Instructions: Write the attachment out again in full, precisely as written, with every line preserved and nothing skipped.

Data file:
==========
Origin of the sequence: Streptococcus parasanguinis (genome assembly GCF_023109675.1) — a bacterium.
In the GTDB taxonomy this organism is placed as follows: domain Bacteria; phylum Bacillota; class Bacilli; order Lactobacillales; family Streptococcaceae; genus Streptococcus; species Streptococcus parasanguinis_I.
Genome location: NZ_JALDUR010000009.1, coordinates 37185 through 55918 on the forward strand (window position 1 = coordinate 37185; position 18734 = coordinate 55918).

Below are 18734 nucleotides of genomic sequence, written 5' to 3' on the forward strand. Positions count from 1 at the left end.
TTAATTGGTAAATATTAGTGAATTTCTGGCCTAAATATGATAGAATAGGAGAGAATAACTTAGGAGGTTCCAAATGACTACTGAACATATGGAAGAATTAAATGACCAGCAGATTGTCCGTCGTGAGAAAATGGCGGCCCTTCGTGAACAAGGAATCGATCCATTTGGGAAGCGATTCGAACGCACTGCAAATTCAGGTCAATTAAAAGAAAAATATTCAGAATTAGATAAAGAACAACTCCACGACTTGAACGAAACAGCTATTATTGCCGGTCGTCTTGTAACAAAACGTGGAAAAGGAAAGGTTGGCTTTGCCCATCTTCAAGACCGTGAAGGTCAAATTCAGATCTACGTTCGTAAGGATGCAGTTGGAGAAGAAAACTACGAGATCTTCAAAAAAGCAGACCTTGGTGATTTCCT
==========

Origin of the sequence: Streptococcus parasanguinis (genome assembly GCF_023109675.1) — a bacterium.
In the GTDB taxonomy this organism is placed as follows: domain Bacteria; phylum Bacillota; class Bacilli; order Lactobacillales; family Streptococcaceae; genus Streptococcus; species Streptococcus parasanguinis_I.
Genome location: NZ_JALDUR010000009.1, coordinates 37185 through 55918 on the forward strand (window position 1 = coordinate 37185; position 18734 = coordinate 55918).

Below are 18734 nucleotides of genomic sequence, written 5' to 3' on the forward strand. Positions count from 1 at the left end.
TTAATTGGTAAATATTAGTGAATTTCTGGCCTAAATATGATAGAATAGGAGAGAATAACTTAGGAGGTTCCAAATGACTACTGAACATATGGAAGAATTAAATGACCAGCAGATTGTCCGTCGTGAGAAAATGGCGGCCCTTCGTGAACAAGGAATCGATCCATTTGGGAAGCGATTCGAACGCACTGCAAATTCAGGTCAATTAAAAGAAAAATATTCAGAATTAGATAAAGAACAACTCCACGACTTGAACGAAACAGCTATTATTGCCGGTCGTCTTGTAACAAAACGTGGAAAAGGAAAGGTTGGCTTTGCCCATCTTCAAGACCGTGAAGGTCAAATTCAGATCTACGTTCGTAAGGATGCAGTTGGAGAAGAAAACTACGAGATCTTCAAAAAAGCAGACCTTGGTGATTTCCT